It’s the annual autumnal equinox extravaganza: Culture Night Dublin. This is a chance to ramble around the city as evening closes into night to do things and see things you may be tempted to revisit.
I’ve been going there for several years now. This year I took Teengirl along. She well used to our running forays so there would be no complaints on the rambling front. We only diverge on the little matters of taste and culture. So, yes, that matter would be a little more challenging.
But she likes houses so we charged up to beat the crowd to see the Lord Mayor’s Mansion House.
Well, it looks like the crowd got there before us. That put a little dent in our confidence but we stood in line anyway, until the drizzle became a deluge and so we scarpered.
Oh well, maybe next year…
National Library of Ireland
Plan B involved diving in somewhere that did not have a queue and the National Library of Ireland fulfilled this requirement perfectly. With face painting, a long-running Yeats’ exhibition, the Joly Café, and the Reading Room open, they were keen to appeal to a wide variety of people.
But it was the genealogical research area that appealed to me. The Find My Past database is freely accessible there and I was itching for some action on sleuthing for long gone ancestors. Teengirl, however, recalled an afternoon languishing under a desk at the National Archives “for hours” when she was three, while her mother indulged this fancy before. This time, she very wisely high tailed it out of the library before my notion took root.
Oh, but I’ll be back.
Instituto Cervantes, Lincoln Street
But Teengirl loves dance, and Spanish, so the Instituto Cervantes seemed worth a try.
There was a buzz about the place from the second we got there and it was straight to business with the fun. We followed a lady dressed in typical flamenco costume and soon had Tapas(Teen Girl) and wine(me) in hand. Meanwhile, two professional tango dancers were leading some left footed, but eager, volunteers around the dance floor to cheers and laughter from the crowd. There seems to be a lot happening in Instituto Cervantes, with films, concerts, discussions and workshops.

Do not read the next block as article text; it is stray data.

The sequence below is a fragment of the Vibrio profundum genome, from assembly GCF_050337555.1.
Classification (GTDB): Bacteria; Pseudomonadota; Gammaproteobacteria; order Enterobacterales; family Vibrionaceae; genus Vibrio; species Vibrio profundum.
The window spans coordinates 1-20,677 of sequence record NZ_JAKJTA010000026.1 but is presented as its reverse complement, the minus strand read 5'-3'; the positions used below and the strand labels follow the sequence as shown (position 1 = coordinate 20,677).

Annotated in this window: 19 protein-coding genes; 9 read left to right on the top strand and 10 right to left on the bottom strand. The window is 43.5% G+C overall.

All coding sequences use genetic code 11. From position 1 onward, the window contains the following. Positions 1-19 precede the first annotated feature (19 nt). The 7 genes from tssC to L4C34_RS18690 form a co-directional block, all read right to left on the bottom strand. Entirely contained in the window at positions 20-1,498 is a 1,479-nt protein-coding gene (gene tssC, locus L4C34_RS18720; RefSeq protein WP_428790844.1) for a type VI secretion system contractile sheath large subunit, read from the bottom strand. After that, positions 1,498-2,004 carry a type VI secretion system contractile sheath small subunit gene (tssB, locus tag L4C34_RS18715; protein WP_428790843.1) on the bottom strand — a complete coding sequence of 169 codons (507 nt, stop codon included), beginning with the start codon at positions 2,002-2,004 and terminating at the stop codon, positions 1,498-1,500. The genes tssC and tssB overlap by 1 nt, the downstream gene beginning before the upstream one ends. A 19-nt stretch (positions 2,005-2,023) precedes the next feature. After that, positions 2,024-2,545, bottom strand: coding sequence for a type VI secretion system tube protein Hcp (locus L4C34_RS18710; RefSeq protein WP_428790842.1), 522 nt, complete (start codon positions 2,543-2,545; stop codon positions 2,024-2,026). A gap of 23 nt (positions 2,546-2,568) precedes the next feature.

Definitely worth a return visit.
The Science Gallery, Trinity College
The Science Gallery has free admission and Culture Night or not, is open on a Friday til 8pm. Situated in a corner of the Trinity College campus, it’s a great place to start exploring the delights of the city centre university.
Ours was a whistle stop tour. Tornado deflectors, weather prediction and global warming are of little interest to a typical fourteen year old girl. But it would be worth returning for the film alone and a guided tour of the exhibits.
Yep, I want to see this again.
We rambled around the labyrinthine hotch-potch of Trinity College buildings and followed sounds of babbling voices towards the queue for the old library. This snaked around the green in drizzly rain so we instantly crossed it off our list and soldiered on.
Arena’s Live Concert,Temple Bar
Temple Bar was our final destination. The rain, at least had kept the heaving crowds of previous years in abeyance, so we could ramble along the cobblestones at our ease. And again we followed the sounds, this time to an open air-but sheltered-concert as RTE Radio relayed their arts programme Arena live to the nation.
This was really good fun. It’s always so interesting to see behind the scenes at these broadcasts, from the frantic director hurrying the next acts on and off stage, to the grimaces of the live performers as they tweak their instruments nervously before going live. I didn’t feel time go by as we listened to traditional music, poetry, rap, and an actor’s frenzied monologue. The crowd lapped it up, as thrilled probably by the shelter afforded by Meeting House Square’s giant canopies as they were to be part of the live show.
Thrilled, that is, except for Teengirl. I looked at her bored expression and suddenly noticed that all around me were row on row of grey heads and bald heads, a sea of middle aged people, just like myself. The fact that the RTE concert orchestra was the next act was the final straw for her. And the look on her face was my cue to flee.
Oh well, there’ll be other times.
We ducked and dived out through the crowd, and scurried along with the ghosts and ghouls of the city down along the quays and over O’Connell bridge, past the GPO and across the street to a little place I had spotted earlier-Suso an Italian ice-cream parlour
The delights of Culture Night seemed all the richer with an Italian gelato in hand. I thought it best, however, not to ask Teengirl for her analysis of the evening. The creamy richness and flavour of the ice-cream could do that work of blending all the Culture Night’s delights into a very pleasant memory. It’s always better to leave anything with a good taste in one’s mouth.
And, so, perhaps, when I ask her along to Culture Night next year, she may decide to come back.